• Remember delegates have five senses, not just sight and sound. We tend to underestimate the value of our primitive senses – touch, smell and taste.
• Take account of the “sensory package” – fragrant stimulants are most effective when combined with carefully crafted music, images and room design.
• Consider the combination of time and scent. Your sense of smell is least acute in the morning, and odours become easier to perceive as the day progresses.
• Experiment with fragrant infusions for brainstorming and creative planning meetings: 70 percent of our emotions are based on the things we smell.
• Combine signature fragrances to enhance individual experiences throughout an event; such as at the meeting venue, on the shuttle bus, in the delegates’ hotel rooms and as take-home gifts.
• Use scents as a downtime relaxant. Delegates often enjoy a spa treatment or aromatherapy massage between conference sessions.
• Try some creative post-event scented follow-up gifts to enhance brand recognition – smells can be accurately recalled over long periods of time.
Peter Gassner, executive assistant manager of Operations, Langham Place Hotel, Hong Kong
In June 2007, the Langham Place Hotel launched tailored banqueting packages featuring nine atmosphere fragrances for weddings, meetings and special events. Fragrances called Amorous, Blissful, Abandon and Forever & Ever are offered for weddings. Connect, a fragrance featuring ginger and lemon to assist attention and mental alertness is available for corporate meetings and conferences.?Other scents, including Champagne & Caviar and Let’s Party aromas are offered for special events.
What were the key factors for launching these new fragrance concepts?
PG: We have used a lobby fragrance in the hotel since we opened, and received very positive feedback from guests. In late 2006, we launched Perennial, a brand signature whereby we refresh the lobby scent, music, menus and teas each quarter to reflect the changing seasons. As part of this process, we also began researching the introduction of new fragrances for weddings, meetings and special events.
How did you research the new meeting and wedding fragrances?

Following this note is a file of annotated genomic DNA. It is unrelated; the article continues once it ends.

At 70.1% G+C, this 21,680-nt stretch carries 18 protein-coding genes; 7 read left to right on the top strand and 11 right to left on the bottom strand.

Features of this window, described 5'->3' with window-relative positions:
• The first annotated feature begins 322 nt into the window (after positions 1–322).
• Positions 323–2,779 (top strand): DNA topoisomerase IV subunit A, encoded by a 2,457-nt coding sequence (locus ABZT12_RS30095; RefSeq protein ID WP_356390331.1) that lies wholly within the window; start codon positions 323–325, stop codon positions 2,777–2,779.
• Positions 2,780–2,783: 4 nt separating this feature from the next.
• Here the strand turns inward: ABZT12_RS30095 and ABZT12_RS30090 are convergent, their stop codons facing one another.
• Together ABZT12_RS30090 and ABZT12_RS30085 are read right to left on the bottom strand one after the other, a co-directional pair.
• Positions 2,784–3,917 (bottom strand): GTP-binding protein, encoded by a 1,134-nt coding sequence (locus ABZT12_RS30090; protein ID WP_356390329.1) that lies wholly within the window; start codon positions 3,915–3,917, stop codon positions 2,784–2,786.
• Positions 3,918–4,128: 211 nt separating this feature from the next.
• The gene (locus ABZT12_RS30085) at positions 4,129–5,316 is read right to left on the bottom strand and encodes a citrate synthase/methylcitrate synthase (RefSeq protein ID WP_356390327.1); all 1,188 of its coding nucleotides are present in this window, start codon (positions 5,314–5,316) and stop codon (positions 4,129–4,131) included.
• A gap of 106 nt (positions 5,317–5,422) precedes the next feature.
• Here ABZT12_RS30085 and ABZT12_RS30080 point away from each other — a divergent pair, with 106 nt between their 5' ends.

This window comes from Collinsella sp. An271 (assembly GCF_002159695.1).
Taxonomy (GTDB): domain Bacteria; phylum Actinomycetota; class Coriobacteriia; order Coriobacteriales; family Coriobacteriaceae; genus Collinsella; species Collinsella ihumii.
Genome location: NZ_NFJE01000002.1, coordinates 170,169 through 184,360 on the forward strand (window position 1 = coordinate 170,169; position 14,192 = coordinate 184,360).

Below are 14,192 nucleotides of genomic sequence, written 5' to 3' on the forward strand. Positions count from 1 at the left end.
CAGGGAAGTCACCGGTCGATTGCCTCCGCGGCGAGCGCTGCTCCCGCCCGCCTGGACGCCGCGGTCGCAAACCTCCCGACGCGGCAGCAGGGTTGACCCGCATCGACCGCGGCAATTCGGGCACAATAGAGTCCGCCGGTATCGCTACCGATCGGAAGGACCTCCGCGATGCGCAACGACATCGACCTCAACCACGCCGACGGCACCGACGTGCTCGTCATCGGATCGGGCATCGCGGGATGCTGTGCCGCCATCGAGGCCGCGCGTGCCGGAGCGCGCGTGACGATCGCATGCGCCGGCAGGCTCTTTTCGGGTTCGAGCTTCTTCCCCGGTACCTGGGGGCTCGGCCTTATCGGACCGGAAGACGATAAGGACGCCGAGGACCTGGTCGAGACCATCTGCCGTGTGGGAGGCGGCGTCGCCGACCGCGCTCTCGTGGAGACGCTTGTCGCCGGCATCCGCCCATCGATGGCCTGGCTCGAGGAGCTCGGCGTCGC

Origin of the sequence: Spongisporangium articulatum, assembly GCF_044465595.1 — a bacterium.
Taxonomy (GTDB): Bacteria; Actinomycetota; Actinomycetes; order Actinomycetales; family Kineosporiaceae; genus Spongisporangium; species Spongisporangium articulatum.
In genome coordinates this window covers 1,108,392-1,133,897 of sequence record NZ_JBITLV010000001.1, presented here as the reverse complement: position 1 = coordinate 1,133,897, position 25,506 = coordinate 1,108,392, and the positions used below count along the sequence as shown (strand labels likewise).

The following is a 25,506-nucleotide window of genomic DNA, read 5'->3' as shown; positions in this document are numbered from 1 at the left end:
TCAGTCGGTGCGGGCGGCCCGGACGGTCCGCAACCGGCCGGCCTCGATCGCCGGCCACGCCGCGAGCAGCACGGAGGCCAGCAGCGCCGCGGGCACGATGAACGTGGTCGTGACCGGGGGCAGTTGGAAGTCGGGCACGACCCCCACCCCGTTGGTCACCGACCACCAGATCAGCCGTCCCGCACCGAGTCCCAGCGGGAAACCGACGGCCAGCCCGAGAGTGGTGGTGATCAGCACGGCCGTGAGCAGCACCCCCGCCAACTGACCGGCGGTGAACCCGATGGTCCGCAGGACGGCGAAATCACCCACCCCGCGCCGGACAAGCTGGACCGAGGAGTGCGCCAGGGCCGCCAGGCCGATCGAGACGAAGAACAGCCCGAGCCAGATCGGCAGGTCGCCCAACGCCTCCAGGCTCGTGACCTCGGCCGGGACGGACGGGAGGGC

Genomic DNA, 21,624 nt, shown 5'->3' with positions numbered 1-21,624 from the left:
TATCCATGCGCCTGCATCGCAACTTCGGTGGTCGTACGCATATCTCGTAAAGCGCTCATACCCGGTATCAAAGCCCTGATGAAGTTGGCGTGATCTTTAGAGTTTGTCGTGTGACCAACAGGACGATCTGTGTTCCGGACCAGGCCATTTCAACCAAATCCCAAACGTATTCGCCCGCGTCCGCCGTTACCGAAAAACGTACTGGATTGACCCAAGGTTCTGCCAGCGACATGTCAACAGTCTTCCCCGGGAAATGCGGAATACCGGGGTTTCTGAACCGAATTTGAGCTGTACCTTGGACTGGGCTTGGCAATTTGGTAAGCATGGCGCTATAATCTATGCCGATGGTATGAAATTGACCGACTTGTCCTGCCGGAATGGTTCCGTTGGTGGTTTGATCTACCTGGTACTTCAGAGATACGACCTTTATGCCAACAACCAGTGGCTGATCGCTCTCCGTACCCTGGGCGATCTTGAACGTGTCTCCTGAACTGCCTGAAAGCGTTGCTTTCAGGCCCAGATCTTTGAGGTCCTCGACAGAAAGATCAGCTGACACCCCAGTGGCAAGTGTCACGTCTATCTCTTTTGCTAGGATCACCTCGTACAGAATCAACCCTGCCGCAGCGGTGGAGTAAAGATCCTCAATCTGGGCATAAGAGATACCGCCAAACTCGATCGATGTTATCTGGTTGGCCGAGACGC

PG: We worked with a fragrance specialist company in Hong Kong, run by a former perfumier, to identify the fragrances that would work best for each banqueting package. We then tested them at our own internal management and associate meetings.
The wedding fragrances were also tested with consumers at a weddings exhibition in Hong Kong. We chose the lemon and ginger fragrance for meetings because it helps keep people mentally refreshed, especially after meal and coffee breaks. This is often when attention levels can dip, so – if necessary – we can slightly increase the concentration in the rooms at these times.
You use the Scentjet aroma diffusion system. How does this work?
PG: The Scentjet machines are stand-alone and portable, and diffuse fragrances directly into the room, not through the air conditioning system. This gives more control. We place the machines in the room one hour before each meeting starts, to ensure equal dispersion. Each machine distributes for up to 150 sqm, so we would place one dispenser in each corner for events in our ballroom.
What has been the response from event management companies?
PG: The response has been very positive. At first, some companies were unfamiliar with the concept, as we are the first hotel in Hong Kong to use the Scentjet fragrances for meetings. However, we can introduce the concept gradually, for example, using the fragrance initially only during a coffee break, so that event planners can see the response before considering whether to use it in the main meeting or event. The hotel team has also created a scratch and smell fragrance tester to demonstrate the subtleties and characteristics of each scent.